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Young people who use the street drug spice are more likely to have a heart attack or stroke

Young people who use the street drug spice are more likely to have a heart attack or stroke

Young people who use spice ‘zombie drug’ put themselves at risk of heart attack and stroke, doctors warn.

The synthetic cannabis substitute has grown in popularity in recent years, increasing pressure on the NHS.

The UK has seen an increasing number of teenagers being admitted to hospital with hallucinations, rapid heartbeats and drug-induced seizures.

But now health experts at the University of Buffalo say those who dabble at a young age risk permanent disability.

The warning comes after a 25-year-old man was taken to hospital after he was found collapsed on the bathroom floor, confused and weak on one side of his body.

Experts say the spice’s low price and quick availability are driving its popularity, but the drug carries serious health risks

Tests revealed he had suffered a stroke and there were also signs of a previous heart attack.

The unnamed man, who was in jail at the time, was being treated with medication to stave off further strokes and to stabilize his heart failure.

He received physical therapy, but although his condition improved, it did not return to normal, leaving him with a permanent degree of disability.

The spice, which was previously sold as a so-called legal drug, was banned in Britain in 2016 but is still commonly available on the streets.

The substance contains several related chemical compounds known as synthetic cannabinoids that have been created to mimic the effects of cannabis.

Chemicals are usually sprayed on dried plants before being smoked as a cigarette or in a pipe.


Spice is a mixture of herbs and chemicals that are smoked to get users high.

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It’s often called “synthetic marijuana” because some of the chemicals in it are similar to those in cannabis—but its effects are sometimes very different and often much stronger.

Some people report feeling relaxed or having only mild effects, but the drug can cause extreme anxiety, paranoia, and hallucinations.

Physical side effects include rapid heartbeat, vomiting and shortness of breath – extreme reactions have been linked to heart attacks and death.

Regular use can increase the risk of developing a mental illness or relapse in people who already have it.

Last year, a global drug survey found that hospitalizations due to spice use had increased by a third since 2014.

Spice was banned in the UK in May 2016.

Source: National Institute on Drug Abuse

Spice is a big problem in British prisons

Prison officers say abuse of the drug has reached epidemic levels in prisons, leaving prison guards and nurses unwittingly exposed to its harmful effects.

It’s popular with the homeless because it’s cheap, and a lucrative trade in prisons because it doesn’t show up in drug tests.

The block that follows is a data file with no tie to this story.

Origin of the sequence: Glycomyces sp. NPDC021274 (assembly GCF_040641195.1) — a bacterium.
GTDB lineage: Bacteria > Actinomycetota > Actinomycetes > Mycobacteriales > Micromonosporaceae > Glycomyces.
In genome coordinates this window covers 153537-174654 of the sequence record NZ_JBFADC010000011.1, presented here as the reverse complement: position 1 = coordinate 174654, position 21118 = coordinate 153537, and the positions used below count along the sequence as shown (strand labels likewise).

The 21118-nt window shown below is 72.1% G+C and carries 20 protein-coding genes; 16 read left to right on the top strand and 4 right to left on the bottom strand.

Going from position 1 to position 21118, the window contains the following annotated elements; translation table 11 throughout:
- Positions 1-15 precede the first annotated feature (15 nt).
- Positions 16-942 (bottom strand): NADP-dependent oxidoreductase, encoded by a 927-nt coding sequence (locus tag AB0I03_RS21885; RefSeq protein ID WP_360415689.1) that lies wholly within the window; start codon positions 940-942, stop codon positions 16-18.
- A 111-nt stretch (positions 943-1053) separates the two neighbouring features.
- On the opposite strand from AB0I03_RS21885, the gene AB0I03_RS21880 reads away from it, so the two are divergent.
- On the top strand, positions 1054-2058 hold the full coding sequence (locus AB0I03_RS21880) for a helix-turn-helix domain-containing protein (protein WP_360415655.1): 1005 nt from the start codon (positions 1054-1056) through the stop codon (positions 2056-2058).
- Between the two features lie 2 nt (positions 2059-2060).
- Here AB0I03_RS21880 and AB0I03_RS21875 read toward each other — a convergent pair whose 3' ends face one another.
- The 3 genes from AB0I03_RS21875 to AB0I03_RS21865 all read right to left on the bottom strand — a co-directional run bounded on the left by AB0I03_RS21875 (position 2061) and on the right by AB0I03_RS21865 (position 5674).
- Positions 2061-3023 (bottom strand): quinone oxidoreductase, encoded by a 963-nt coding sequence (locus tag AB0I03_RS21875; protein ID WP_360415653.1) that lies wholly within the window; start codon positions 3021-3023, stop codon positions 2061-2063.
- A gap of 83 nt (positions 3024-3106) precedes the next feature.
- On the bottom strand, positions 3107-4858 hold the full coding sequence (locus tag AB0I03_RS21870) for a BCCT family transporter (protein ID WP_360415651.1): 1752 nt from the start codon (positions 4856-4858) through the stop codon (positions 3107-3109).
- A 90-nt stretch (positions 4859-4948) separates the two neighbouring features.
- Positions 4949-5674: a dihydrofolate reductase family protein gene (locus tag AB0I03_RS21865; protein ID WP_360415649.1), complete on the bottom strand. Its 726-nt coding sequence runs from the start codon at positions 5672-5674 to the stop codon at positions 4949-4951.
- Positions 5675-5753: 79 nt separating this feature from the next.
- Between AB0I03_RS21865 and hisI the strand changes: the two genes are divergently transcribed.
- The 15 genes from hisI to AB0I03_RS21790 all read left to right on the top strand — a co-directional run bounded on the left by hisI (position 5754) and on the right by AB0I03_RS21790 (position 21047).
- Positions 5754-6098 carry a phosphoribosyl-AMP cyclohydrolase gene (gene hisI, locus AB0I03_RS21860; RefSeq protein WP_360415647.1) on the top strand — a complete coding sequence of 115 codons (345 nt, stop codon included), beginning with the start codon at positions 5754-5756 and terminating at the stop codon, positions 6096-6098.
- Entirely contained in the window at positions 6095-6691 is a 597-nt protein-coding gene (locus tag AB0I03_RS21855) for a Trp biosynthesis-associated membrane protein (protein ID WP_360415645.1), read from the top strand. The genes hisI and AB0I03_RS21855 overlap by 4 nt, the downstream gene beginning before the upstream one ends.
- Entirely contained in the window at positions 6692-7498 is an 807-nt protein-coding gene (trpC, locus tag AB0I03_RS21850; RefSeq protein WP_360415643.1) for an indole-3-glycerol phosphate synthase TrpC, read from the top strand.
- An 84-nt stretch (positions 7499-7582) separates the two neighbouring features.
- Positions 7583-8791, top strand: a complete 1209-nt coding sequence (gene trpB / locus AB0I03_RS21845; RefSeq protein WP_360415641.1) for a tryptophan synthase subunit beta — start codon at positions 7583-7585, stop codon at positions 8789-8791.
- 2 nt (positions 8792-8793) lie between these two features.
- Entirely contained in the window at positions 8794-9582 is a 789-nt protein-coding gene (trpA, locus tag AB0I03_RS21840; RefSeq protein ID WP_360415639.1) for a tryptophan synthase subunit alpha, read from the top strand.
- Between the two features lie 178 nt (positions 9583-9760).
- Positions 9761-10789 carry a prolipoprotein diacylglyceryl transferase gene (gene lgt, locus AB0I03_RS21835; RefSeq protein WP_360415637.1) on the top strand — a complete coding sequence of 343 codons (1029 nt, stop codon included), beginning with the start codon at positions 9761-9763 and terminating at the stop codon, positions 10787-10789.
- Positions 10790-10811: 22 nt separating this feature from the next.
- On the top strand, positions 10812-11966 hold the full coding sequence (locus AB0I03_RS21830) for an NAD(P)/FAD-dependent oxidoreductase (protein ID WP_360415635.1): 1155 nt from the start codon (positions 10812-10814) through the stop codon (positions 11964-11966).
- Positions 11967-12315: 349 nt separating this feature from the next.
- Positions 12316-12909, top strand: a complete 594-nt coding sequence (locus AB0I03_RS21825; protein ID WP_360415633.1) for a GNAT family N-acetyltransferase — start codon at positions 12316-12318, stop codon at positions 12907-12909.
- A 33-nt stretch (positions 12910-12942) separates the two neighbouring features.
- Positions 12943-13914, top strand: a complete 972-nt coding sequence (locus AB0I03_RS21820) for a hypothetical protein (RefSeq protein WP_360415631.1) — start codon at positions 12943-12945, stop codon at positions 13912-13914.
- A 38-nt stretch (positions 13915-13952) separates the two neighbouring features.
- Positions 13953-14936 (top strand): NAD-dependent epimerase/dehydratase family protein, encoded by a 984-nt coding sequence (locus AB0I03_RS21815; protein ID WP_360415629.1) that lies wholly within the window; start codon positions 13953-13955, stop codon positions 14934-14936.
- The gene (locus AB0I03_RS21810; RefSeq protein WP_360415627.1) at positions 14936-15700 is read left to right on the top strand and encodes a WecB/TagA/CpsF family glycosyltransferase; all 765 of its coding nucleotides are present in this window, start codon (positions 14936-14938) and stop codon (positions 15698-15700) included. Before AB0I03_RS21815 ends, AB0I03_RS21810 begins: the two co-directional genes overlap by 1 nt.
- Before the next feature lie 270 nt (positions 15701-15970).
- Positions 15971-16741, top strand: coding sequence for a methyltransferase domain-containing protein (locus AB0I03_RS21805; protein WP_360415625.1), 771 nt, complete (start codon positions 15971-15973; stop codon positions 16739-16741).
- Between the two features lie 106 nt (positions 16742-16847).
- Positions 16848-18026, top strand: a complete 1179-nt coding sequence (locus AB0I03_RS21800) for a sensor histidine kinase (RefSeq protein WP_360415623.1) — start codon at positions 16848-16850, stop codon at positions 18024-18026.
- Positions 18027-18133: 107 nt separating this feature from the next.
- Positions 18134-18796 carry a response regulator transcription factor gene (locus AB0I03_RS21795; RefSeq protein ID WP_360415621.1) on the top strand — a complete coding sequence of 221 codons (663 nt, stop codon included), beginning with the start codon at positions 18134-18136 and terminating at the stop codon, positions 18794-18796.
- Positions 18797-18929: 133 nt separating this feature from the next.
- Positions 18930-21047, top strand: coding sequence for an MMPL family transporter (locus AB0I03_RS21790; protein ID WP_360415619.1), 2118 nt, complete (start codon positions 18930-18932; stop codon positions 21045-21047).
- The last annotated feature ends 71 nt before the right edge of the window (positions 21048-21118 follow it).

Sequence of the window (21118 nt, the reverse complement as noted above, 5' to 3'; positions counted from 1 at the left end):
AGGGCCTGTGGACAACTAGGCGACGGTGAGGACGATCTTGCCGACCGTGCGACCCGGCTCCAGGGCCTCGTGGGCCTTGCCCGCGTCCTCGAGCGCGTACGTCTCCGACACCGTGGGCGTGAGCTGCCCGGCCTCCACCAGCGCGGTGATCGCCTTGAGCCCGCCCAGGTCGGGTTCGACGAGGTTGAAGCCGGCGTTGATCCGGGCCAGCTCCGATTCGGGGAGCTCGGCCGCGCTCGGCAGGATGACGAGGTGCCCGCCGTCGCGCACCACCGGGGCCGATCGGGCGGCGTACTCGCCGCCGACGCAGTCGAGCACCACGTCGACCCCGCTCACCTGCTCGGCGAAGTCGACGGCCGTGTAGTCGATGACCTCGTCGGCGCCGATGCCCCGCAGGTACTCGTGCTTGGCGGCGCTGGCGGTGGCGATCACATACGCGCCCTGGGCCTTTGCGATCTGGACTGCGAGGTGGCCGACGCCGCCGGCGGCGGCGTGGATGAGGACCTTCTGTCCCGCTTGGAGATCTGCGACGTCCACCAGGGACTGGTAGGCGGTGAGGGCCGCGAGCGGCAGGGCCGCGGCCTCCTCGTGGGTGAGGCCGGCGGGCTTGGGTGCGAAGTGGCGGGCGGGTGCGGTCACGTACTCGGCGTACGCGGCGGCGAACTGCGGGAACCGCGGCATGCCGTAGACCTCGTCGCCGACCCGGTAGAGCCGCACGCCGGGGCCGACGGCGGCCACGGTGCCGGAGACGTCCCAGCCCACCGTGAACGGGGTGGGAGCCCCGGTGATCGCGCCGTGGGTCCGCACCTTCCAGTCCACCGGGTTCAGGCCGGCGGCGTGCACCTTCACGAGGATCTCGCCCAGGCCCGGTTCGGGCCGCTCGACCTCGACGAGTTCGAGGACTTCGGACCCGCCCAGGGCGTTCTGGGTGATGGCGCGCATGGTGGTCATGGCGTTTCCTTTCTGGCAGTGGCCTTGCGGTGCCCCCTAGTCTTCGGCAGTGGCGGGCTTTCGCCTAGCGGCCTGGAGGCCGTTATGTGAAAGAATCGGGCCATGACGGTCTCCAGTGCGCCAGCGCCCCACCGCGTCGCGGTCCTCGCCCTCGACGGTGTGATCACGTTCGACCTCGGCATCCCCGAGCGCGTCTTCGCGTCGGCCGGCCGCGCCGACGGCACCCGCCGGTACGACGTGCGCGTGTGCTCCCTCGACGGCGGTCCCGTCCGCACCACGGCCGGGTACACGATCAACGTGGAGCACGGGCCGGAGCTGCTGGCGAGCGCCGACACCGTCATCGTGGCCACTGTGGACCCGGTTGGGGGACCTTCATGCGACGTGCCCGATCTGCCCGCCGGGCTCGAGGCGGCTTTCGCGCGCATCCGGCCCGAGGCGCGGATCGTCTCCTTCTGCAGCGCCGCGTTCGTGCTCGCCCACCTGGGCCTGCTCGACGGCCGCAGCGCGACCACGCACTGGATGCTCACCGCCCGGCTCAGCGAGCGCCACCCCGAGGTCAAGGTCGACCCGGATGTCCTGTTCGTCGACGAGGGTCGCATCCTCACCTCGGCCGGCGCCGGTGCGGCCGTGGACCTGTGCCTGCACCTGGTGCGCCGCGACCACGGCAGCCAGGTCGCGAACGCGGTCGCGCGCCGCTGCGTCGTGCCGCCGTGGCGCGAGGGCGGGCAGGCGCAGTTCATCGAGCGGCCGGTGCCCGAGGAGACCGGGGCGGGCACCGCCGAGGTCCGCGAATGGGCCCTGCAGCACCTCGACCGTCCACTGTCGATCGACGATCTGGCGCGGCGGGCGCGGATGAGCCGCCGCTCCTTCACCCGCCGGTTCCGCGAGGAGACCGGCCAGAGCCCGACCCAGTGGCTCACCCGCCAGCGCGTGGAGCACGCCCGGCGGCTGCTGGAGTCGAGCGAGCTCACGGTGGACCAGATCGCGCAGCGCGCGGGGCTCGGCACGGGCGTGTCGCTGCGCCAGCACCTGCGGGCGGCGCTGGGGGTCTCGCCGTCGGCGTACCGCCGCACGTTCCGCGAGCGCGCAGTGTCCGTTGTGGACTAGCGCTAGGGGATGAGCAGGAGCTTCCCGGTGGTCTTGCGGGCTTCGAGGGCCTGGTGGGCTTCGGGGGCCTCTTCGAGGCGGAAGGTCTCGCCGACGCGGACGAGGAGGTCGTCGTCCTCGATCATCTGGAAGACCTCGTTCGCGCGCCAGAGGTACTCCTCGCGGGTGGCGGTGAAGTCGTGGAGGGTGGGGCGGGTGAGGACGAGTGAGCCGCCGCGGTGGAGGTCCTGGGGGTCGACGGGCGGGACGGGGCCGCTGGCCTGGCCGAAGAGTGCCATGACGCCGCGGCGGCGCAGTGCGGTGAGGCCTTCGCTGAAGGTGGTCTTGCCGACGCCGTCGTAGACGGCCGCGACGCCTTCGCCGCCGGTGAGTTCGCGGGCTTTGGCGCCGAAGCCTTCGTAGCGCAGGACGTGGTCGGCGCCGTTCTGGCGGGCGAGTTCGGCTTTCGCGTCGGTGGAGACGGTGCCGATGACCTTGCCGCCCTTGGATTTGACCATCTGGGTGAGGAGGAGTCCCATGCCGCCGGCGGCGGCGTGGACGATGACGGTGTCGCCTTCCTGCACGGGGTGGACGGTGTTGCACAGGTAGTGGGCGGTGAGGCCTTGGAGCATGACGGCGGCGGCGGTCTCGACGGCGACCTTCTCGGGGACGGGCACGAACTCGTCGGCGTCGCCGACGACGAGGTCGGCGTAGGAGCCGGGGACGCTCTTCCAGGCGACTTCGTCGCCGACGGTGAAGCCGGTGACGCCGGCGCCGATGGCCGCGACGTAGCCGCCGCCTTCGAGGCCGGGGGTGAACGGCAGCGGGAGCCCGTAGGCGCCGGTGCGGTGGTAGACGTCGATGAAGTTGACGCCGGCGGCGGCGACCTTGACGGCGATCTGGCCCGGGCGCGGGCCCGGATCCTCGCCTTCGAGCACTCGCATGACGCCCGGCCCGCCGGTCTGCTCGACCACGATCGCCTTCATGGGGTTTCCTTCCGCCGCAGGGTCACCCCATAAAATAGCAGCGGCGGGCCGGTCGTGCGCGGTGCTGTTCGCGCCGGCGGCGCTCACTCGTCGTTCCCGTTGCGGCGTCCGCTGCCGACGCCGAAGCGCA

But teenagers and children as young as 11 needed emergency treatment after using the spice.

In case reports in the British Medical Journal, doctors said they believe the patient’s symptoms were caused by synthetic cannabis.

“Several Studies Link Synthetic Cannabis to Heart Attacks and Strokes”

He had smoked cigarettes for five years but quit two years ago, and tests for traditional cardiovascular risk factors were all within the normal range.

Blood tests revealed that he was more prone to blood clotting, which may have increased his risk of cardiovascular problems.

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But they point out that several studies have linked synthetic cannabis use to an increased risk of heart attack and stroke, adding that its low price and easy availability are fueling its rise in popularity.

A 14-year-old boy in Manchester died hours after taking the spice

A 14-year-old boy from Stockport, Greater Manchester, died earlier this year after taking the spice in his sleep.

Luke Pennington is believed to have been the youngest person in the country to die from a severe reaction to the drug.

Stockport Coroner’s Court heard that in the hours before his death, Luke and a group of friends had bought some of the spice, which often leaves users unable to move or speak.

Luke took the drug first, on March 17, followed by a friend, the inquest heard.

When the pair fell ill, paramedics were called and took the boy to Wythenshawe Hospital in Greater Manchester.

From there, Luke was transferred to the intensive care unit at Alder Hey Children’s Hospital in Liverpool, but died at 1.55am on March 18.

Luke Pennington with his mother Stacey Webb.  He is believed to be the youngest person in Britain to die after taking the 'zombie drug' Spice

Luke Pennington with his mother Stacey Webb. He is believed to be the youngest person in Britain to die after taking the ‘zombie drug’ Spice

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